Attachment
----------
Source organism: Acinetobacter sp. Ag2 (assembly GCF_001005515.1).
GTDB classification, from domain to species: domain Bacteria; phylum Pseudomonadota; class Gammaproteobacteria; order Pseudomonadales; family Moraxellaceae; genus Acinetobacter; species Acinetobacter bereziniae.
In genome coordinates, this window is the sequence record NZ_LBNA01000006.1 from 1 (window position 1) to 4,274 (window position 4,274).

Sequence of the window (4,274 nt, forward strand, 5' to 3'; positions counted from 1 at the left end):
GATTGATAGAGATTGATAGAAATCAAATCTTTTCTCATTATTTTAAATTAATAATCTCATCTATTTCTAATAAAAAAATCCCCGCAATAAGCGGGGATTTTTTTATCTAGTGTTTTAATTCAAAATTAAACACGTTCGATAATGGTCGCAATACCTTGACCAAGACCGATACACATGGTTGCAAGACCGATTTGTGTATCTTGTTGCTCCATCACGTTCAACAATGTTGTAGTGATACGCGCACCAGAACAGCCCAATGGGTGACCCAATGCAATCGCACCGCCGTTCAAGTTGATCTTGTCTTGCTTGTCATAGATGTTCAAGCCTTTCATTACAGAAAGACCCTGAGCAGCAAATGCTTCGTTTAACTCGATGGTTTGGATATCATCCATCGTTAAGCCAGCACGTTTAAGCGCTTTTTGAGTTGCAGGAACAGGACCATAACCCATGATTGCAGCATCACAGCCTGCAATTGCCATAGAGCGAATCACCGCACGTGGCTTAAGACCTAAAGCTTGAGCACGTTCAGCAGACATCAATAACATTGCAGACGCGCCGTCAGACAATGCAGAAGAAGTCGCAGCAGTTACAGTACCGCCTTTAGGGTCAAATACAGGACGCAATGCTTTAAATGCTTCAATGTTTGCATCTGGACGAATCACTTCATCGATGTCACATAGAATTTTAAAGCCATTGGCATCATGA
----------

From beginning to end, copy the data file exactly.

Source organism: Acinetobacter sp. Ag2 (assembly GCF_001005515.1).
GTDB classification, from domain to species: domain Bacteria; phylum Pseudomonadota; class Gammaproteobacteria; order Pseudomonadales; family Moraxellaceae; genus Acinetobacter; species Acinetobacter bereziniae.
In genome coordinates, this window is the sequence record NZ_LBNA01000006.1 from 1 (window position 1) to 4,274 (window position 4,274).

Sequence of the window (4,274 nt, forward strand, 5' to 3'; positions counted from 1 at the left end):
GATTGATAGAGATTGATAGAAATCAAATCTTTTCTCATTATTTTAAATTAATAATCTCATCTATTTCTAATAAAAAAATCCCCGCAATAAGCGGGGATTTTTTTATCTAGTGTTTTAATTCAAAATTAAACACGTTCGATAATGGTCGCAATACCTTGACCAAGACCGATACACATGGTTGCAAGACCGATTTGTGTATCTTGTTGCTCCATCACGTTCAACAATGTTGTAGTGATACGCGCACCAGAACAGCCCAATGGGTGACCCAATGCAATCGCACCGCCGTTCAAGTTGATCTTGTCTTGCTTGTCATAGATGTTCAAGCCTTTCATTACAGAAAGACCCTGAGCAGCAAATGCTTCGTTTAACTCGATGGTTTGGATATCATCCATCGTTAAGCCAGCACGTTTAAGCGCTTTTTGAGTTGCAGGAACAGGACCATAACCCATGATTGCAGCATCACAGCCTGCAATTGCCATAGAGCGAATCACCGCACGTGGCTTAAGACCTAAAGCTTGAGCACGTTCAGCAGACATCAATAACATTGCAGACGCGCCGTCAGACAATGCAGAAGAAGTCGCAGCAGTTACAGTACCGCCTTTAGGGTCAAATACAGGACGCAATGCTTTAAATGCTTCAATGTTTGCATCTGGACGAATCACTTCATCGATGTCACATAGAATTTTAAAGCCATTGGCATCATGA